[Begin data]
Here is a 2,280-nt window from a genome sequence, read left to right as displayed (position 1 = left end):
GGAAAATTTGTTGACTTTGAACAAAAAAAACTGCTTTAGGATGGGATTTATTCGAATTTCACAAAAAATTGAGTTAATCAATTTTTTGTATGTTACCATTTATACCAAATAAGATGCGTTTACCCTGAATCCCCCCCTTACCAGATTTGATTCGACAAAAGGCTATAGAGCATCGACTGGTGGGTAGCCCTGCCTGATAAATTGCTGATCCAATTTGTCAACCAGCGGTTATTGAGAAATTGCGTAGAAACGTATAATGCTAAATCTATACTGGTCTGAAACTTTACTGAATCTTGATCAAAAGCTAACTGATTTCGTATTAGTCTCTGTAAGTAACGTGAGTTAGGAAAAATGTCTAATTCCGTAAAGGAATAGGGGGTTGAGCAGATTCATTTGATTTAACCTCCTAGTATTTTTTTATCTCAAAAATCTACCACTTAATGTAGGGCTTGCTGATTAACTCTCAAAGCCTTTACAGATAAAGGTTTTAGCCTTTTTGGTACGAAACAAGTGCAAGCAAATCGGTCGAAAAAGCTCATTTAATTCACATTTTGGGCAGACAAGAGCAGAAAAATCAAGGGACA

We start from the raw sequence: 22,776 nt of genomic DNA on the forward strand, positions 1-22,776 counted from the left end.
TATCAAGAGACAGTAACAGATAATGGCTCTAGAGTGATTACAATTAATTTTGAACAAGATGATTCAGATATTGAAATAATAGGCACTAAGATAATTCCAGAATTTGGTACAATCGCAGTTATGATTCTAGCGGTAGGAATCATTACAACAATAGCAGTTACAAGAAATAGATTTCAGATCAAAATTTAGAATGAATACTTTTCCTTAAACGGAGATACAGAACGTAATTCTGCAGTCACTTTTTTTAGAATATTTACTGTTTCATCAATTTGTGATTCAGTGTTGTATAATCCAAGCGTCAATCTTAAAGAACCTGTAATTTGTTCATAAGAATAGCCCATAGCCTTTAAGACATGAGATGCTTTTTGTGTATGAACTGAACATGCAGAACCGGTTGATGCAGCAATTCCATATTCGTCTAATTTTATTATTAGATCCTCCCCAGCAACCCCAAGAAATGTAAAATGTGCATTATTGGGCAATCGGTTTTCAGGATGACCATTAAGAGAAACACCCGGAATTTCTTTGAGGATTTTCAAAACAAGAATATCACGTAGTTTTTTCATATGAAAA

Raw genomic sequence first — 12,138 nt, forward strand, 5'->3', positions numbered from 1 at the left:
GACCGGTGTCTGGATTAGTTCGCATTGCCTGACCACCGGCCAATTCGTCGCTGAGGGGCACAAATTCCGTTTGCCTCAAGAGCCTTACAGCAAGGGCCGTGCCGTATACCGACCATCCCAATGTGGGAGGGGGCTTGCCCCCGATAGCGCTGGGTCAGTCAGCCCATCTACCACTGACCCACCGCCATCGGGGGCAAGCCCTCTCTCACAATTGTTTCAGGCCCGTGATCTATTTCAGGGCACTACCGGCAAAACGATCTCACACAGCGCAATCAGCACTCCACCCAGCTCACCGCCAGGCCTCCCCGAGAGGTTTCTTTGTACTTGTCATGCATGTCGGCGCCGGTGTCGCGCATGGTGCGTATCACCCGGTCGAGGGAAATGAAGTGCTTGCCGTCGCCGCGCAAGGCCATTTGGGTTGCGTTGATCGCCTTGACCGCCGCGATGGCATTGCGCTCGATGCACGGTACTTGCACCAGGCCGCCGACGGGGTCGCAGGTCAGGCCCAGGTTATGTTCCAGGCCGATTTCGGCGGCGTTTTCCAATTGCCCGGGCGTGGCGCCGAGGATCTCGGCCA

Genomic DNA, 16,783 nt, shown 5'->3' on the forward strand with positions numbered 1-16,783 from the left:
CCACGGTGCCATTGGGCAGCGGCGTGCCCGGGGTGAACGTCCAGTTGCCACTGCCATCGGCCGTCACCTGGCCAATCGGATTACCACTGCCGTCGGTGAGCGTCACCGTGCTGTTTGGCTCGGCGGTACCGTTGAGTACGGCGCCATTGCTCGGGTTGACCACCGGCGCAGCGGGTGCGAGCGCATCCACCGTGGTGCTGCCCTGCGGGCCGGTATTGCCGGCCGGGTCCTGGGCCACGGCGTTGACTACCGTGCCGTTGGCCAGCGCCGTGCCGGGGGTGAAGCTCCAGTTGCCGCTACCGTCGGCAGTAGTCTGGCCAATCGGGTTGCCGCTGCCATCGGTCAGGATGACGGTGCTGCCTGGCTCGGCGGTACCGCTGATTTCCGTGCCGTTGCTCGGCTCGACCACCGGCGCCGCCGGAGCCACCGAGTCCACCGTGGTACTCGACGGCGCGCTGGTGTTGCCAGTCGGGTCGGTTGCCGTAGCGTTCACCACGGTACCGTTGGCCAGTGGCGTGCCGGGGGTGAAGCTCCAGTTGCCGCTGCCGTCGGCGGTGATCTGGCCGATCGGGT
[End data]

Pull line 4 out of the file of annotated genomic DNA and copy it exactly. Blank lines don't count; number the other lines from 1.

TATCAAGAGACAGTAACAGATAATGGCTCTAGAGTGATTACAATTAATTTTGAACAAGATGATTCAGATATTGAAATAATAGGCACTAAGATAATTCCAGAATTTGGTACAATCGCAGTTATGATTCTAGCGGTAGGAATCATTACAACAATAGCAGTTACAAGAAATAGATTTCAGATCAAAATTTAGAATGAATACTTTTCCTTAAACGGAGATACAGAACGTAATTCTGCAGTCACTTTTTTTAGAATATTTACTGTTTCATCAATTTGTGATTCAGTGTTGTATAATCCAAGCGTCAATCTTAAAGAACCTGTAATTTGTTCATAAGAATAGCCCATAGCCTTTAAGACATGAGATGCTTTTTGTGTATGAACTGAACATGCAGAACCGGTTGATGCAGCAATTCCATATTCGTCTAATTTTATTATTAGATCCTCCCCAGCAACCCCAAGAAATGTAAAATGTGCATTATTGGGCAATCGGTTTTCAGGATGACCATTAAGAGAAACACCCGGAATTTCTTTGAGGATTTTCAAAACAAGAATATCACGTAGTTTTTTCATATGAAAA